The Forgotten Menzies: The World Picture of Australia’s Longest-Serving Prime Minister
By Stephen Chavura and Greg Melleuish | Melbourne University Press | $39.99 | 192 pages
Sir Robert Menzies is the heroic figure in Liberal Party mythology, revered for founding the party, devising its constitution, endowing it with a philosophy, formulating its policies and leading it to seven federal election victories.
Of those achievements, the last-named constitutes the sole unqualified truth. The other “truths” are so embedded in the collective memory of the believers that attempts to add nuance, let alone accuracy, are bound to be disregarded, overridden or even ridiculed. The Liberals like their history and their myths to be simple and uncluttered.
Liberals do, however, take issue with each other over one matter concerning Menzies: was “the great White Chief,” as one disciple liked to call him, a conservative or a liberal? The obvious answer — that he was one or the other at different times and in different circumstances — is of little solace to those who want to prove they are the true interpreters and successors of the party’s Messiah.
Those factional warriors might at first be bothered by this recently published book. After all, it is rarely pleasant to be told, albeit by implication, that you have missed the point. In The Forgotten Menzies Stephen Chavura and Greg Melleuish show that the “real” Menzies was a creation and a personification of a late-nineteenth-century world of “Greater Britain” that was very shaky by the 1930s and finally swept away during the 1960s. They demonstrate that twenty-first-century understandings of the terms “liberal” and “conservative” cannot, therefore, be usefully applied to Menzies’s thinking. He would have found the terms and definitions “puzzling.”
Menzies was not, as the authors emphasise, a profound philosophical thinker. His thoughts “tended to be discursive and superficial.” Nor was he primarily interested in advocating principles of liberalism. “He sought the reality of freedom, not the pursuit of a theoretical liberty.” He wanted “to govern in an effective fashion for the benefit of all Australians so that they could peacefully and freely pursue their goals.” He did not have a coherent philosophy behind this objective so much as a set of governing principles.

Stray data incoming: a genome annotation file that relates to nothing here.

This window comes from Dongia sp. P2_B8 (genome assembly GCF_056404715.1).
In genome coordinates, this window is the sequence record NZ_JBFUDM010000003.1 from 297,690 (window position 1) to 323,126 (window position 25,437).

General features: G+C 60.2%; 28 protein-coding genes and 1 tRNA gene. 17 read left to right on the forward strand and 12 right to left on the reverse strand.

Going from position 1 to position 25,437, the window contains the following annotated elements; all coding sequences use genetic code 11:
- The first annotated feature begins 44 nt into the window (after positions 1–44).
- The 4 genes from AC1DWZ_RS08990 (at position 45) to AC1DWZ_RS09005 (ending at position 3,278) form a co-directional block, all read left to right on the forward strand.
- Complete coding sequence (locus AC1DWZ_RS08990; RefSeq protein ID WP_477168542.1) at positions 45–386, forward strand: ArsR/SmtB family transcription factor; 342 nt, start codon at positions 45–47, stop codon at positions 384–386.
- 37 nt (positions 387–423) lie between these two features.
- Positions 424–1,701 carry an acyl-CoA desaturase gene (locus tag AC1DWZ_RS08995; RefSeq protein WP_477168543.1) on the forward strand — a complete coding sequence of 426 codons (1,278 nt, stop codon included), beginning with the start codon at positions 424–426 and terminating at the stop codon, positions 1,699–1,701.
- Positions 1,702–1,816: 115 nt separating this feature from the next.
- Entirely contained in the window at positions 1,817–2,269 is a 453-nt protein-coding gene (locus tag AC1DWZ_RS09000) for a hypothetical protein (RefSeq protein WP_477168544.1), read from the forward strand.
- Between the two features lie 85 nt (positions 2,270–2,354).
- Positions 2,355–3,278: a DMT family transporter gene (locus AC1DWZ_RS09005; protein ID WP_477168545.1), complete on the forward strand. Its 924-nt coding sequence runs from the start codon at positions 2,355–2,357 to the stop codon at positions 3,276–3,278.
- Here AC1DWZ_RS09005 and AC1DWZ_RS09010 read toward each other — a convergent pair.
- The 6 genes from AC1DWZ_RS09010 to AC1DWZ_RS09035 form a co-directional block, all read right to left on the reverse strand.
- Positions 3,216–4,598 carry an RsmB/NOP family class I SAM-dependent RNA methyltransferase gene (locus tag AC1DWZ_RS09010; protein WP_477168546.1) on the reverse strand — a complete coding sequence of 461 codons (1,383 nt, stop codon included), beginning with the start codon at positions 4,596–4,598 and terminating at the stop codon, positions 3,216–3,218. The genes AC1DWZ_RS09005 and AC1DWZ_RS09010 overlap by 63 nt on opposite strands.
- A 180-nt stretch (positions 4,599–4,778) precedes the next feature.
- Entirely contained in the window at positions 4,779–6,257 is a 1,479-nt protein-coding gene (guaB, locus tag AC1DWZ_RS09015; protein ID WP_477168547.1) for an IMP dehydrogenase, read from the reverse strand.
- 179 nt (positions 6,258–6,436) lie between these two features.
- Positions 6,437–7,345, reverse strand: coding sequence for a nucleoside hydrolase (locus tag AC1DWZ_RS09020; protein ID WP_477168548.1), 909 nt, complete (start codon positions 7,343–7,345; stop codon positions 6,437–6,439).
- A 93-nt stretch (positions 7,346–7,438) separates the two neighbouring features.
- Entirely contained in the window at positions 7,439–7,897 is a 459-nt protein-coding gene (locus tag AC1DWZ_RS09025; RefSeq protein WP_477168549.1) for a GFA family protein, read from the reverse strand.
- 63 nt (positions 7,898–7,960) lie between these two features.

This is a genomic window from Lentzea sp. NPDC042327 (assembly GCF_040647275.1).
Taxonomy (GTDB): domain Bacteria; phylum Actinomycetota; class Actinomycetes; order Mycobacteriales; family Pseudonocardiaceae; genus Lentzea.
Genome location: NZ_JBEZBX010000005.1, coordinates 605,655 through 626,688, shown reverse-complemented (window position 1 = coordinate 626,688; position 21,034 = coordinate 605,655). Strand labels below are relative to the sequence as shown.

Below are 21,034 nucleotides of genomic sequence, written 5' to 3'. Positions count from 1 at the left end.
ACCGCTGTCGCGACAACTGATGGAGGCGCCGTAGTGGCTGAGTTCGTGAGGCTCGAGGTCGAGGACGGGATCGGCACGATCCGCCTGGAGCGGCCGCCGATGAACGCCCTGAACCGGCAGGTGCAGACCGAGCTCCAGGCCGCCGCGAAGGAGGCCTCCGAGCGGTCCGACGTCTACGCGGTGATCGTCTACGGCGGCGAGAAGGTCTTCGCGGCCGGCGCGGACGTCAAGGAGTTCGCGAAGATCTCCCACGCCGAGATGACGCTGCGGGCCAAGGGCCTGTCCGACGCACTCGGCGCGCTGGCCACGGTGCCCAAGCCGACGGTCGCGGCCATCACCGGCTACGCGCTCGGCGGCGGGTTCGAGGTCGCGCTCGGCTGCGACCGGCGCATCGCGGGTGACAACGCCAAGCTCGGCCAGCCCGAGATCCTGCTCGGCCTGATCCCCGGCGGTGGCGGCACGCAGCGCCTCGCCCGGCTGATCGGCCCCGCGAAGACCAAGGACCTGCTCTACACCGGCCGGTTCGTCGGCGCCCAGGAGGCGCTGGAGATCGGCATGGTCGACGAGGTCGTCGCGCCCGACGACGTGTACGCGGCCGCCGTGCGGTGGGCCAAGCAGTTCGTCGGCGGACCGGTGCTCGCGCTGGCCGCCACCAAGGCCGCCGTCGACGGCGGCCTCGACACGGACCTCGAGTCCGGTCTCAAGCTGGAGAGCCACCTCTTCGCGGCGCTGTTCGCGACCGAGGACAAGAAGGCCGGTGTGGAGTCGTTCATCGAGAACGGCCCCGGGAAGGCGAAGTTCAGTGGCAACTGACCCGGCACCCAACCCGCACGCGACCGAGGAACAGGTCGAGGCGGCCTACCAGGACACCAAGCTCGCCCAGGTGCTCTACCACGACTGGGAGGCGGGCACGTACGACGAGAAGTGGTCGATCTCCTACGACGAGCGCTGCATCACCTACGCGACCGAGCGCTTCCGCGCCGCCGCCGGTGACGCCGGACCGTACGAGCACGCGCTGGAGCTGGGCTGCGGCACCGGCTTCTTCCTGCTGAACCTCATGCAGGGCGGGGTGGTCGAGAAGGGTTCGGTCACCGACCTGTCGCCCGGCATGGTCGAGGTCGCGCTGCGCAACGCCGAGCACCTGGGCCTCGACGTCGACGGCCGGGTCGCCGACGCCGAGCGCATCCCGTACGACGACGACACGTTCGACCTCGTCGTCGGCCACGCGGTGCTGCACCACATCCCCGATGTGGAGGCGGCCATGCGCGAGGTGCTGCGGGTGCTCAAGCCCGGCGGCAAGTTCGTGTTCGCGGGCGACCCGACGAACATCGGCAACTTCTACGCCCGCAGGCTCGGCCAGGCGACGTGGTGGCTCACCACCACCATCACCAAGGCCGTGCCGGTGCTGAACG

These principles were shaped by two long-gone nineteenth-century influences: “cultural puritanism” and “British idealism.” Menzies, the authors suggest, “may most helpfully be described as a cultural puritan who was also touched by British idealism — itself strongly informed by cultural puritanism.”
The authors describe “cultural puritanism” as “an outgrowth of the powerful connection between Protestantism and political liberty in British culture.” In essence, the cultural puritan was self-reliant, with a sturdy spirit of independence and humanitarian instincts, industrious, honest and honourable, a law-abiding Britisher who accepted responsibilities to the community.
The second influence, “British idealism,” was at its core “a faith that a new, better and more spiritual world was coming into being, a world that would reveal what was best in human nature.” Menzies encountered this faith at a time when its adherents — in Britain and Australia — were criticising the elevation of utilitarianism and materialism. According to the authors, Menzies always looked beyond the material benefits achieved by advances in science and technology to the gains made in the moral, spiritual and intellectual condition.
The chapters spent elaborating, defining and illustrating these influences require some of the puritan’s sturdiness. Imagine, for example, being a delegate to a meeting of the party’s NSW state council who has sat through the customarily tedious exchanges over proposed rule changes and a debate over yet another doomed reform package. How would you respond when a bright-eyed Young Liberal urged a rethink of the past and a new understanding of the Founder and quoted this paragraph from The Forgotten Menzies to describe his intellectual inheritance?